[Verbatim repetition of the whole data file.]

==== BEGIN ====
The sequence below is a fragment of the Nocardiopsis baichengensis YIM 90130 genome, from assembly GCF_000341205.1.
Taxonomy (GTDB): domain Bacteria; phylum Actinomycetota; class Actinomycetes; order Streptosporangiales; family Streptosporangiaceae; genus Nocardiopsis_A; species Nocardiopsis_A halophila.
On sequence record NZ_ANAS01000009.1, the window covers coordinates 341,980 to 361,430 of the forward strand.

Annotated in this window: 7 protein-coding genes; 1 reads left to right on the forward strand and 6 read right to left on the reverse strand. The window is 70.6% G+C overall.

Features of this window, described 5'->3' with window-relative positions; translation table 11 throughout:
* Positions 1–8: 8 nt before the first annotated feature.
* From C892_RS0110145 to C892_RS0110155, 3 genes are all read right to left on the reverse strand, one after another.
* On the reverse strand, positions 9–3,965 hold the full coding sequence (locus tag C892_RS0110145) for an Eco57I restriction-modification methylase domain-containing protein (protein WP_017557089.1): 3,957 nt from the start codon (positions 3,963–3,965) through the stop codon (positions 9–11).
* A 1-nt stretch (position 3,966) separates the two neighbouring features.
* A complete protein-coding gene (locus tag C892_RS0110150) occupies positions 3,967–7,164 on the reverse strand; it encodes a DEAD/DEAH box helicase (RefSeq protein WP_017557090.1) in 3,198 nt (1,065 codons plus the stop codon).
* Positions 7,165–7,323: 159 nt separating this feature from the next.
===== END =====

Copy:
The sequence below is a fragment of the Nocardiopsis baichengensis YIM 90130 genome, from assembly GCF_000341205.1.
Taxonomy (GTDB): domain Bacteria; phylum Actinomycetota; class Actinomycetes; order Streptosporangiales; family Streptosporangiaceae; genus Nocardiopsis_A; species Nocardiopsis_A halophila.
On sequence record NZ_ANAS01000009.1, the window covers coordinates 341,980 to 361,430 of the forward strand.

Annotated in this window: 7 protein-coding genes; 1 reads left to right on the forward strand and 6 read right to left on the reverse strand. The window is 70.6% G+C overall.

Features of this window, described 5'->3' with window-relative positions; translation table 11 throughout:
* Positions 1–8: 8 nt before the first annotated feature.
* From C892_RS0110145 to C892_RS0110155, 3 genes are all read right to left on the reverse strand, one after another.
* On the reverse strand, positions 9–3,965 hold the full coding sequence (locus tag C892_RS0110145) for an Eco57I restriction-modification methylase domain-containing protein (protein WP_017557089.1): 3,957 nt from the start codon (positions 3,963–3,965) through the stop codon (positions 9–11).
* A 1-nt stretch (position 3,966) separates the two neighbouring features.
* A complete protein-coding gene (locus tag C892_RS0110150) occupies positions 3,967–7,164 on the reverse strand; it encodes a DEAD/DEAH box helicase (RefSeq protein WP_017557090.1) in 3,198 nt (1,065 codons plus the stop codon).
* Positions 7,165–7,323: 159 nt separating this feature from the next.